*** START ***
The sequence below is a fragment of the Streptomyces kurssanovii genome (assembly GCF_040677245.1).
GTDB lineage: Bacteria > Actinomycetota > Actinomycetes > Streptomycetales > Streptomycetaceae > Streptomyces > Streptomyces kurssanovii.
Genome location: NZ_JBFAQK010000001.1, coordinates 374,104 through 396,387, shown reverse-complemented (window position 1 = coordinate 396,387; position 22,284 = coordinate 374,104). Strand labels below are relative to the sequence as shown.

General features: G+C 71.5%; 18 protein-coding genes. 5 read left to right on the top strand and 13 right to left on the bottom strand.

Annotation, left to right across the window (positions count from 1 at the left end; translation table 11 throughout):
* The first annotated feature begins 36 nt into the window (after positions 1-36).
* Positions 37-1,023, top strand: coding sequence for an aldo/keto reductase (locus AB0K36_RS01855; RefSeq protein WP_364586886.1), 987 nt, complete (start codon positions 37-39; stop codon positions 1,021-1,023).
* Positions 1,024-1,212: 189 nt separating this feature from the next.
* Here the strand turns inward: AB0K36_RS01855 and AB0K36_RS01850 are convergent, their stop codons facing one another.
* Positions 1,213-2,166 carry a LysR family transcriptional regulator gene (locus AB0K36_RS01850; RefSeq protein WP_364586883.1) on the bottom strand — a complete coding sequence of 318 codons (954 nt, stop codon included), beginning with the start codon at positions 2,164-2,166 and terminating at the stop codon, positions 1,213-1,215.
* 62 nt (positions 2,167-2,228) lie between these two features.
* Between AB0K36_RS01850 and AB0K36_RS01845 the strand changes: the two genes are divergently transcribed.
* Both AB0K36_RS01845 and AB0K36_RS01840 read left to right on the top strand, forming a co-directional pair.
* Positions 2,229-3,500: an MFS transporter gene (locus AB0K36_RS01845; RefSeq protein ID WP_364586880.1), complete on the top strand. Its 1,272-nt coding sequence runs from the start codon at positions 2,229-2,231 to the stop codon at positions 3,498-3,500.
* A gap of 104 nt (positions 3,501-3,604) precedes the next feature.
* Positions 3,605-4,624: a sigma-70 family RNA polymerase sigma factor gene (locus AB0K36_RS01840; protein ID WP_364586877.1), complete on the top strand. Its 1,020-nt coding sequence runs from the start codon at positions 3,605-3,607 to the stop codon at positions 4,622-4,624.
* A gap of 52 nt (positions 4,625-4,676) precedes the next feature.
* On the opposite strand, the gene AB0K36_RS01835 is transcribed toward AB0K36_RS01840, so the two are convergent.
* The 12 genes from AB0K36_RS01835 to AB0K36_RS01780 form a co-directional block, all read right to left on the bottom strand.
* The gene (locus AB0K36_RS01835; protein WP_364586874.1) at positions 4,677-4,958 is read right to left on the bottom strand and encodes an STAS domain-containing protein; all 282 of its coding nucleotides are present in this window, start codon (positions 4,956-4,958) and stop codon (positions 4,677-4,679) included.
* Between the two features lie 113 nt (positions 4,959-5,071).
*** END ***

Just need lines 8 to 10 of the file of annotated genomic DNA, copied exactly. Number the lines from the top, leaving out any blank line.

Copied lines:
* Positions 1,024-1,212: 189 nt separating this feature from the next.
* Here the strand turns inward: AB0K36_RS01855 and AB0K36_RS01850 are convergent, their stop codons facing one another.
* Positions 1,213-2,166 carry a LysR family transcriptional regulator gene (locus AB0K36_RS01850; RefSeq protein WP_364586883.1) on the bottom strand — a complete coding sequence of 318 codons (954 nt, stop codon included), beginning with the start codon at positions 2,164-2,166 and terminating at the stop codon, positions 1,213-1,215.